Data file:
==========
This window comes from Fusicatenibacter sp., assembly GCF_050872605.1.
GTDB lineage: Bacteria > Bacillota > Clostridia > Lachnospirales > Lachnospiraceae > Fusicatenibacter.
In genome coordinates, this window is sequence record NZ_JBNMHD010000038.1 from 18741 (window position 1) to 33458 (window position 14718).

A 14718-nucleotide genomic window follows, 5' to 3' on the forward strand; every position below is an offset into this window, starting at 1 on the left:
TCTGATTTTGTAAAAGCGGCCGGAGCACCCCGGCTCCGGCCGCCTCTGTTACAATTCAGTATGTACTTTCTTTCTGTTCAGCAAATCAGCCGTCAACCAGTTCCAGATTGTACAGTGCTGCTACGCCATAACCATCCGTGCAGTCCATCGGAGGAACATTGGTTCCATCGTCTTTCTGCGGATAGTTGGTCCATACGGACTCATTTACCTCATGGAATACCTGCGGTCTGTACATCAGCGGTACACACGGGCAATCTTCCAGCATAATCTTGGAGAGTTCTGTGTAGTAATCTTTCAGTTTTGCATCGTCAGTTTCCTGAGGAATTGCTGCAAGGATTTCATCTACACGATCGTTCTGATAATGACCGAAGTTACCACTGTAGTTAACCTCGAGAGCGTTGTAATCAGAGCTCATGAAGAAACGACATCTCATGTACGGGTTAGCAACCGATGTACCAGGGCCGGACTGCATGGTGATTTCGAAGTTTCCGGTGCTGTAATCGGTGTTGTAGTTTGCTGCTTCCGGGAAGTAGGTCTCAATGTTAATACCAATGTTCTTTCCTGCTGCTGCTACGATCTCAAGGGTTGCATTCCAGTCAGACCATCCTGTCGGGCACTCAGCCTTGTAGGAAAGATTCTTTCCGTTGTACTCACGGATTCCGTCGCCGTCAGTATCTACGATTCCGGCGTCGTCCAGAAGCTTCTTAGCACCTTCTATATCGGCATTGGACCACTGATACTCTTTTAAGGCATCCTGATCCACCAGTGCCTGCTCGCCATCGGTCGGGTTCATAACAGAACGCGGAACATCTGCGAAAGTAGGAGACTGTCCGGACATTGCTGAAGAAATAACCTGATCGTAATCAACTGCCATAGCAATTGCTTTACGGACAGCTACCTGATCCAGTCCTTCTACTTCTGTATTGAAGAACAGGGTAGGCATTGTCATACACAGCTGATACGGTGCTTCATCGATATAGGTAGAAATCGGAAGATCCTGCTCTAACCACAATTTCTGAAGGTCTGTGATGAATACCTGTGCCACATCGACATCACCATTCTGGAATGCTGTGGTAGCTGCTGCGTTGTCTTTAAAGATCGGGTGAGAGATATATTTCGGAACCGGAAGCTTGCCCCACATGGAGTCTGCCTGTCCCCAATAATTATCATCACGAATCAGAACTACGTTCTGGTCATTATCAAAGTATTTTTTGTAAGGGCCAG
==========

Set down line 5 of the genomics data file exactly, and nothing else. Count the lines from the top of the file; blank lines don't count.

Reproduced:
TCTGATTTTGTAAAAGCGGCCGGAGCACCCCGGCTCCGGCCGCCTCTGTTACAATTCAGTATGTACTTTCTTTCTGTTCAGCAAATCAGCCGTCAACCAGTTCCAGATTGTACAGTGCTGCTACGCCATAACCATCCGTGCAGTCCATCGGAGGAACATTGGTTCCATCGTCTTTCTGCGGATAGTTGGTCCATACGGACTCATTTACCTCATGGAATACCTGCGGTCTGTACATCAGCGGTACACACGGGCAATCTTCCAGCATAATCTTGGAGAGTTCTGTGTAGTAATCTTTCAGTTTTGCATCGTCAGTTTCCTGAGGAATTGCTGCAAGGATTTCATCTACACGATCGTTCTGATAATGACCGAAGTTACCACTGTAGTTAACCTCGAGAGCGTTGTAATCAGAGCTCATGAAGAAACGACATCTCATGTACGGGTTAGCAACCGATGTACCAGGGCCGGACTGCATGGTGATTTCGAAGTTTCCGGTGCTGTAATCGGTGTTGTAGTTTGCTGCTTCCGGGAAGTAGGTCTCAATGTTAATACCAATGTTCTTTCCTGCTGCTGCTACGATCTCAAGGGTTGCATTCCAGTCAGACCATCCTGTCGGGCACTCAGCCTTGTAGGAAAGATTCTTTCCGTTGTACTCACGGATTCCGTCGCCGTCAGTATCTACGATTCCGGCGTCGTCCAGAAGCTTCTTAGCACCTTCTATATCGGCATTGGACCACTGATACTCTTTTAAGGCATCCTGATCCACCAGTGCCTGCTCGCCATCGGTCGGGTTCATAACAGAACGCGGAACATCTGCGAAAGTAGGAGACTGTCCGGACATTGCTGAAGAAATAACCTGATCGTAATCAACTGCCATAGCAATTGCTTTACGGACAGCTACCTGATCCAGTCCTTCTACTTCTGTATTGAAGAACAGGGTAGGCATTGTCATACACAGCTGATACGGTGCTTCATCGATATAGGTAGAAATCGGAAGATCCTGCTCTAACCACAATTTCTGAAGGTCTGTGATGAATACCTGTGCCACATCGACATCACCATTCTGGAATGCTGTGGTAGCTGCTGCGTTGTCTTTAAAGATCGGGTGAGAGATATATTTCGGAACCGGAAGCTTGCCCCACATGGAGTCTGCCTGTCCCCAATAATTATCATCACGAATCAGAACTACGTTCTGGTCATTATCAAAGTATTTTTTGTAAGGGCCAG